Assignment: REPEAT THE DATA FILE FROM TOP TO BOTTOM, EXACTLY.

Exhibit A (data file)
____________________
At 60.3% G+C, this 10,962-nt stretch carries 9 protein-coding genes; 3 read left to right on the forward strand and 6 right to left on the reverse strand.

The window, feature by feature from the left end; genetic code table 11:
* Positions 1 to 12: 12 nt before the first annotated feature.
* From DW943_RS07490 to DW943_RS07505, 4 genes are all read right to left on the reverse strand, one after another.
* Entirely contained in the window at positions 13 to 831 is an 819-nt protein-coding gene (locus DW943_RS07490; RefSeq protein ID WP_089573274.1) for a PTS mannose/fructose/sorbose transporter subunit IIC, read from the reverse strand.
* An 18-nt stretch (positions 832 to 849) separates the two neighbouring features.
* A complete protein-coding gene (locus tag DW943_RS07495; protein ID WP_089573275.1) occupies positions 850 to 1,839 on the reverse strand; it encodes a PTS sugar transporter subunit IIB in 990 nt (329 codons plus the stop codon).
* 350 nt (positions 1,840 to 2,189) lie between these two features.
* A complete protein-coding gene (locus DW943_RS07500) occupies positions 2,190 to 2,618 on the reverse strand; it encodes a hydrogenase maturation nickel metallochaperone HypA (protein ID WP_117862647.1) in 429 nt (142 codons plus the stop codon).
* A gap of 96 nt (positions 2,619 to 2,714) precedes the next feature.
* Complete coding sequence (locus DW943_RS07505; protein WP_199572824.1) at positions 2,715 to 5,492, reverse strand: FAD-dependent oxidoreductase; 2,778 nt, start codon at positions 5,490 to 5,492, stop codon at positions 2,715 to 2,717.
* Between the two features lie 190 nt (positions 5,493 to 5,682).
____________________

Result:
At 60.3% G+C, this 10,962-nt stretch carries 9 protein-coding genes; 3 read left to right on the forward strand and 6 right to left on the reverse strand.

The window, feature by feature from the left end; genetic code table 11:
* Positions 1 to 12: 12 nt before the first annotated feature.
* From DW943_RS07490 to DW943_RS07505, 4 genes are all read right to left on the reverse strand, one after another.
* Entirely contained in the window at positions 13 to 831 is an 819-nt protein-coding gene (locus DW943_RS07490; RefSeq protein ID WP_089573274.1) for a PTS mannose/fructose/sorbose transporter subunit IIC, read from the reverse strand.
* An 18-nt stretch (positions 832 to 849) separates the two neighbouring features.
* A complete protein-coding gene (locus tag DW943_RS07495; protein ID WP_089573275.1) occupies positions 850 to 1,839 on the reverse strand; it encodes a PTS sugar transporter subunit IIB in 990 nt (329 codons plus the stop codon).
* 350 nt (positions 1,840 to 2,189) lie between these two features.
* A complete protein-coding gene (locus DW943_RS07500) occupies positions 2,190 to 2,618 on the reverse strand; it encodes a hydrogenase maturation nickel metallochaperone HypA (protein ID WP_117862647.1) in 429 nt (142 codons plus the stop codon).
* A gap of 96 nt (positions 2,619 to 2,714) precedes the next feature.
* Complete coding sequence (locus DW943_RS07505; protein WP_199572824.1) at positions 2,715 to 5,492, reverse strand: FAD-dependent oxidoreductase; 2,778 nt, start codon at positions 5,490 to 5,492, stop codon at positions 2,715 to 2,717.
* Between the two features lie 190 nt (positions 5,493 to 5,682).